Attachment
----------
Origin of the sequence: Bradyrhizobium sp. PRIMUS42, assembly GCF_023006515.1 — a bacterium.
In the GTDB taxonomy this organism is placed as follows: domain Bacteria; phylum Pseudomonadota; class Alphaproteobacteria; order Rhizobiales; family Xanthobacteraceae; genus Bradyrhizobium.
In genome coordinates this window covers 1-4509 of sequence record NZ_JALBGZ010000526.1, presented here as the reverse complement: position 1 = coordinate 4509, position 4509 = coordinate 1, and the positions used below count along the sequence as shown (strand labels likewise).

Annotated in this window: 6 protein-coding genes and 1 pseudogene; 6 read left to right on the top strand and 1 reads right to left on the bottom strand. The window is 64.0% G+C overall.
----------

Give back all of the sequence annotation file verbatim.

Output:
Origin of the sequence: Bradyrhizobium sp. PRIMUS42, assembly GCF_023006515.1 — a bacterium.
In the GTDB taxonomy this organism is placed as follows: domain Bacteria; phylum Pseudomonadota; class Alphaproteobacteria; order Rhizobiales; family Xanthobacteraceae; genus Bradyrhizobium.
In genome coordinates this window covers 1-4509 of sequence record NZ_JALBGZ010000526.1, presented here as the reverse complement: position 1 = coordinate 4509, position 4509 = coordinate 1, and the positions used below count along the sequence as shown (strand labels likewise).

Annotated in this window: 6 protein-coding genes and 1 pseudogene; 6 read left to right on the top strand and 1 reads right to left on the bottom strand. The window is 64.0% G+C overall.